Science to practice automatic exposure control in CT: Are we done yet?

Research output: Contribution to journalShort surveypeer-review

47 Scopus citations


It is clear that there is great potential for further dose reduction in CT. It is time to move this science into practice, as did Nakayama et al (7) in a companion article published in the same issue of Radiology. The authors performed abdominal CT in 40 patients at 120 kV, with follow-up scanning performed at 90 kV. Although they did not increase the tube current-time product at the lower tube voltage setting, overall image quality and enhancement of abdominal organs were not significantly different between the examinations performed at 120 kV and at 90 kV (P > .5). What was different was dose, with a weighted CT dose index reduction of 56.8% at the lower tube voltage. Clearly, the radiology community is not done with dose reduction in CT until radiologists adopt the principles of scanning with low tube voltage for small patients into clinical practice.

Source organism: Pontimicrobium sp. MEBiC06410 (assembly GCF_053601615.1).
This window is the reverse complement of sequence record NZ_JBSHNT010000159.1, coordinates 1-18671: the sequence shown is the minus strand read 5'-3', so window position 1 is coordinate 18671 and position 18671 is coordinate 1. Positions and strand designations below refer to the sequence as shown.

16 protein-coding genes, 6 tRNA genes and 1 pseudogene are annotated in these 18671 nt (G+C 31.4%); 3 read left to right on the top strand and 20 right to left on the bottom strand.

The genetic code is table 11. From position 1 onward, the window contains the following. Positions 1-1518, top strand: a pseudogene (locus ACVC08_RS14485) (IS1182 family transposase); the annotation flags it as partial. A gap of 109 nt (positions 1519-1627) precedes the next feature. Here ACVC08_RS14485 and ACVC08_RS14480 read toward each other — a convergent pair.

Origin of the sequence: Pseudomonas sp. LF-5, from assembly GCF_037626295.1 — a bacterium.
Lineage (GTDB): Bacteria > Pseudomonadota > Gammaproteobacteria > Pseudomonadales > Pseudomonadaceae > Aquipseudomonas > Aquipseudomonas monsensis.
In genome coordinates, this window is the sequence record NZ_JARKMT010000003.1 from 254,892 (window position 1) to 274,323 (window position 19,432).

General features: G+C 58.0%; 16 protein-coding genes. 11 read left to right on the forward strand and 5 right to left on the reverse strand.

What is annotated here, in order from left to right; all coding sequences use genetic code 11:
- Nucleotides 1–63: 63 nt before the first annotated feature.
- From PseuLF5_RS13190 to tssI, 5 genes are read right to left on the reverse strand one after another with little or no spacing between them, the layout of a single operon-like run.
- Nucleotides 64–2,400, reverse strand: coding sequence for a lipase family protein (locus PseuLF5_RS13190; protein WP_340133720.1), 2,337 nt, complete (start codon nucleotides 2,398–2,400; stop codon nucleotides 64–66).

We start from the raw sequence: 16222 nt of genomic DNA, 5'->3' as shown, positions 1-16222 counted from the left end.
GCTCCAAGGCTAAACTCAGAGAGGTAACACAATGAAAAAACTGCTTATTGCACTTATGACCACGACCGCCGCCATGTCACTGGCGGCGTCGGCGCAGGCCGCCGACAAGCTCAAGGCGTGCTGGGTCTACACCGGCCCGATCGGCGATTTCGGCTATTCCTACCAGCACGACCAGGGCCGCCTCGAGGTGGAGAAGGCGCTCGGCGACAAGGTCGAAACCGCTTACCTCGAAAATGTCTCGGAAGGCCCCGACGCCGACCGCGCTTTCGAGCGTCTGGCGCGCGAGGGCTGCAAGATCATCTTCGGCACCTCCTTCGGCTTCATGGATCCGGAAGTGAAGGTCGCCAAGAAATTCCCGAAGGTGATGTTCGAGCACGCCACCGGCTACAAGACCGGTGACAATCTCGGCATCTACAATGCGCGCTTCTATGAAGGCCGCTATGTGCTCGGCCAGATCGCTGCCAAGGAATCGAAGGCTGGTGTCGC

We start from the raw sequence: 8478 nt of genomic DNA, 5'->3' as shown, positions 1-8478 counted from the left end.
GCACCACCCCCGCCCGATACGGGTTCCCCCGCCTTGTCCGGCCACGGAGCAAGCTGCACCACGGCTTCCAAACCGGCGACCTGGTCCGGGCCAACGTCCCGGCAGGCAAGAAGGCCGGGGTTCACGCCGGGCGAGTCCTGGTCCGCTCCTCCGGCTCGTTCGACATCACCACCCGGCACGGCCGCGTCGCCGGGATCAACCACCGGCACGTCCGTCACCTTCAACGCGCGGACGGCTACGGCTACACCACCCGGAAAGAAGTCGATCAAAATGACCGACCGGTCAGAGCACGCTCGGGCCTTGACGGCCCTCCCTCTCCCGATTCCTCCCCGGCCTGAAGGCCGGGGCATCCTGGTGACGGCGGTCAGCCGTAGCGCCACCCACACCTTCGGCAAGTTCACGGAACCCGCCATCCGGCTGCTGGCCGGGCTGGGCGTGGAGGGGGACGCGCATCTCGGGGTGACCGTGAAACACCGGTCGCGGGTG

Original languageEnglish (US)
Pages (from-to)755-756
Number of pages2
Issue number3
StatePublished - Dec 1 2005

ASJC Scopus subject areas

  • Radiology Nuclear Medicine and imaging


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